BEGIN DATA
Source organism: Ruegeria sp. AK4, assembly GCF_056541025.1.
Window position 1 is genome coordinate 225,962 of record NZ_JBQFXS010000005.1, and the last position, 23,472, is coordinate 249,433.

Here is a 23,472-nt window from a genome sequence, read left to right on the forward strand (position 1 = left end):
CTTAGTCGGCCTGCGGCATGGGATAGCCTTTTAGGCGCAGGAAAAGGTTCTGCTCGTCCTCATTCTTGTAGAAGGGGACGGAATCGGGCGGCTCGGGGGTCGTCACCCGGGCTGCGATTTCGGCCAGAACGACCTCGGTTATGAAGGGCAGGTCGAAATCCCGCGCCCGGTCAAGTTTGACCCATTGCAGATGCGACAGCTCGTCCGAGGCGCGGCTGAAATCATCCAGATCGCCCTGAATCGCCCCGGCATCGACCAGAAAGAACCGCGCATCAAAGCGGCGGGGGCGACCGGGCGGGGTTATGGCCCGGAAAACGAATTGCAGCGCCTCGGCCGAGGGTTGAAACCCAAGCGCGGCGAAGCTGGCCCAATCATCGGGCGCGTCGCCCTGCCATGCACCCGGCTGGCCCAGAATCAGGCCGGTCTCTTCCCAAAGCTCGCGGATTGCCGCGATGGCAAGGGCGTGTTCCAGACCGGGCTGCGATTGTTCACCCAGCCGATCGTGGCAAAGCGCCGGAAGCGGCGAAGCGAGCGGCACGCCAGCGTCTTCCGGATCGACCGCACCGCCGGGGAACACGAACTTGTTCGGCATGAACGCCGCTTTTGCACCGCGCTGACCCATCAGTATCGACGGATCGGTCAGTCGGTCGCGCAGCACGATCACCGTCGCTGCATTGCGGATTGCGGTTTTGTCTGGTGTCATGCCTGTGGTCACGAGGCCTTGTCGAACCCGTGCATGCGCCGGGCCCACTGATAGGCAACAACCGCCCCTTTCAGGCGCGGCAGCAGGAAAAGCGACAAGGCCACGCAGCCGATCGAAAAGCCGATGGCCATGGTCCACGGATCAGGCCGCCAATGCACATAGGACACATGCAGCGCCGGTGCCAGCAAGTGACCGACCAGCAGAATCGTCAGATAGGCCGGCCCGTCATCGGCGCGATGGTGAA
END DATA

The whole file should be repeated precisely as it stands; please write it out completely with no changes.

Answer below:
Source organism: Ruegeria sp. AK4, assembly GCF_056541025.1.
Window position 1 is genome coordinate 225,962 of record NZ_JBQFXS010000005.1, and the last position, 23,472, is coordinate 249,433.

Here is a 23,472-nt window from a genome sequence, read left to right on the forward strand (position 1 = left end):
CTTAGTCGGCCTGCGGCATGGGATAGCCTTTTAGGCGCAGGAAAAGGTTCTGCTCGTCCTCATTCTTGTAGAAGGGGACGGAATCGGGCGGCTCGGGGGTCGTCACCCGGGCTGCGATTTCGGCCAGAACGACCTCGGTTATGAAGGGCAGGTCGAAATCCCGCGCCCGGTCAAGTTTGACCCATTGCAGATGCGACAGCTCGTCCGAGGCGCGGCTGAAATCATCCAGATCGCCCTGAATCGCCCCGGCATCGACCAGAAAGAACCGCGCATCAAAGCGGCGGGGGCGACCGGGCGGGGTTATGGCCCGGAAAACGAATTGCAGCGCCTCGGCCGAGGGTTGAAACCCAAGCGCGGCGAAGCTGGCCCAATCATCGGGCGCGTCGCCCTGCCATGCACCCGGCTGGCCCAGAATCAGGCCGGTCTCTTCCCAAAGCTCGCGGATTGCCGCGATGGCAAGGGCGTGTTCCAGACCGGGCTGCGATTGTTCACCCAGCCGATCGTGGCAAAGCGCCGGAAGCGGCGAAGCGAGCGGCACGCCAGCGTCTTCCGGATCGACCGCACCGCCGGGGAACACGAACTTGTTCGGCATGAACGCCGCTTTTGCACCGCGCTGACCCATCAGTATCGACGGATCGGTCAGTCGGTCGCGCAGCACGATCACCGTCGCTGCATTGCGGATTGCGGTTTTGTCTGGTGTCATGCCTGTGGTCACGAGGCCTTGTCGAACCCGTGCATGCGCCGGGCCCACTGATAGGCAACAACCGCCCCTTTCAGGCGCGGCAGCAGGAAAAGCGACAAGGCCACGCAGCCGATCGAAAAGCCGATGGCCATGGTCCACGGATCAGGCCGCCAATGCACATAGGACACATGCAGCGCCGGTGCCAGCAAGTGACCGACCAGCAGAATCGTCAGATAGGCCGGCCCGTCATCGGCGCGATGGTGAA